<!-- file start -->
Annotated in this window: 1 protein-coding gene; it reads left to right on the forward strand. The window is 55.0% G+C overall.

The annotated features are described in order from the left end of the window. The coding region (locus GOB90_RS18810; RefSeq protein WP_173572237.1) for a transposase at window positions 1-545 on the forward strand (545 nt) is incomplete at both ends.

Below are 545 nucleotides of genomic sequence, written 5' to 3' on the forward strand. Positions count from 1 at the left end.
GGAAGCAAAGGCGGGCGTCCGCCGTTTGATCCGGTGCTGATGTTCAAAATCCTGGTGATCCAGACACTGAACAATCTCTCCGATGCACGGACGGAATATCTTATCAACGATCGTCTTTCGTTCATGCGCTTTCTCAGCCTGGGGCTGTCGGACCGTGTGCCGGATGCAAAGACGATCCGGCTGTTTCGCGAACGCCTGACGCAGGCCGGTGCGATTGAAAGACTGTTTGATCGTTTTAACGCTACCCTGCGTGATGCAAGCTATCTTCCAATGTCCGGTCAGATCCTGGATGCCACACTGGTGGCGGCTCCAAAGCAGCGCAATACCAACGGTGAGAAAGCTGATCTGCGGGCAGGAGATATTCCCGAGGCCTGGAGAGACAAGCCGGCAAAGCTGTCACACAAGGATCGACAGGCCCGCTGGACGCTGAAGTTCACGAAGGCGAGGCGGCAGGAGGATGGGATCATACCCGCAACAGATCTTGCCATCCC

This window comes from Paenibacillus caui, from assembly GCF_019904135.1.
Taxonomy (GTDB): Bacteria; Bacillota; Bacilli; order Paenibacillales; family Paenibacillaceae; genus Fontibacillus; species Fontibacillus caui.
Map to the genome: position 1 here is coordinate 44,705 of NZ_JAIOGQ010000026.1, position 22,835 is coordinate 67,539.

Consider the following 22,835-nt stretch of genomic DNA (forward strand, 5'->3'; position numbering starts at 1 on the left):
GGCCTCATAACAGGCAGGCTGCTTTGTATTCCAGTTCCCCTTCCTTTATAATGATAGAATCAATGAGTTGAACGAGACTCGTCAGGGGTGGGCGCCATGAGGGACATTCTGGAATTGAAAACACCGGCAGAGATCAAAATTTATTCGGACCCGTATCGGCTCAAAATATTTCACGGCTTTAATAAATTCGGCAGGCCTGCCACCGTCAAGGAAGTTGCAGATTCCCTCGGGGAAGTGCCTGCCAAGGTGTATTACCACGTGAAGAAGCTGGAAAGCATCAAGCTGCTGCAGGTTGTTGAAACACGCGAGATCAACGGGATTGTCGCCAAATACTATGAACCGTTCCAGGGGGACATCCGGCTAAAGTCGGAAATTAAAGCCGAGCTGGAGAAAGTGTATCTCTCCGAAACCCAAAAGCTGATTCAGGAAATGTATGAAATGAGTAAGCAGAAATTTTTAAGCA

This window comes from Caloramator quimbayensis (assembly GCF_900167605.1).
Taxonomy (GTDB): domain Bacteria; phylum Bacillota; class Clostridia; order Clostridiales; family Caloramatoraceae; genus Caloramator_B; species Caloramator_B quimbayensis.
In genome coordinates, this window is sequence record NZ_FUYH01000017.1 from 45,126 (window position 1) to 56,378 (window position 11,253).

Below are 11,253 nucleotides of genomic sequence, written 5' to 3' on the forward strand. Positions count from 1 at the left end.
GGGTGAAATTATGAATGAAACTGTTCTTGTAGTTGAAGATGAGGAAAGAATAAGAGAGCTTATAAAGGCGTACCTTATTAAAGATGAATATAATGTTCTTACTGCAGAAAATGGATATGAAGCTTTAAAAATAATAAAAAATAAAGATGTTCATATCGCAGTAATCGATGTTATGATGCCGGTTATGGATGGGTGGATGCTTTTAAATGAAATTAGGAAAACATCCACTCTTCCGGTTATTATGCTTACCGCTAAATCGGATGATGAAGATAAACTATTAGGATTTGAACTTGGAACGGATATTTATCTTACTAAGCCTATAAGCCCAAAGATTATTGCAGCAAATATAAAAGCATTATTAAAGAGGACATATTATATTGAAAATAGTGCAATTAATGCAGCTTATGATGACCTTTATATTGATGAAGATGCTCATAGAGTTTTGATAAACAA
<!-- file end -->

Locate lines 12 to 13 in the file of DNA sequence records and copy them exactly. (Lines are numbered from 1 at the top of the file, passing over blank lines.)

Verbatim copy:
In genome coordinates, this window is sequence record NZ_FUYH01000017.1 from 45,126 (window position 1) to 56,378 (window position 11,253).

Below are 11,253 nucleotides of genomic sequence, written 5' to 3' on the forward strand. Positions count from 1 at the left end.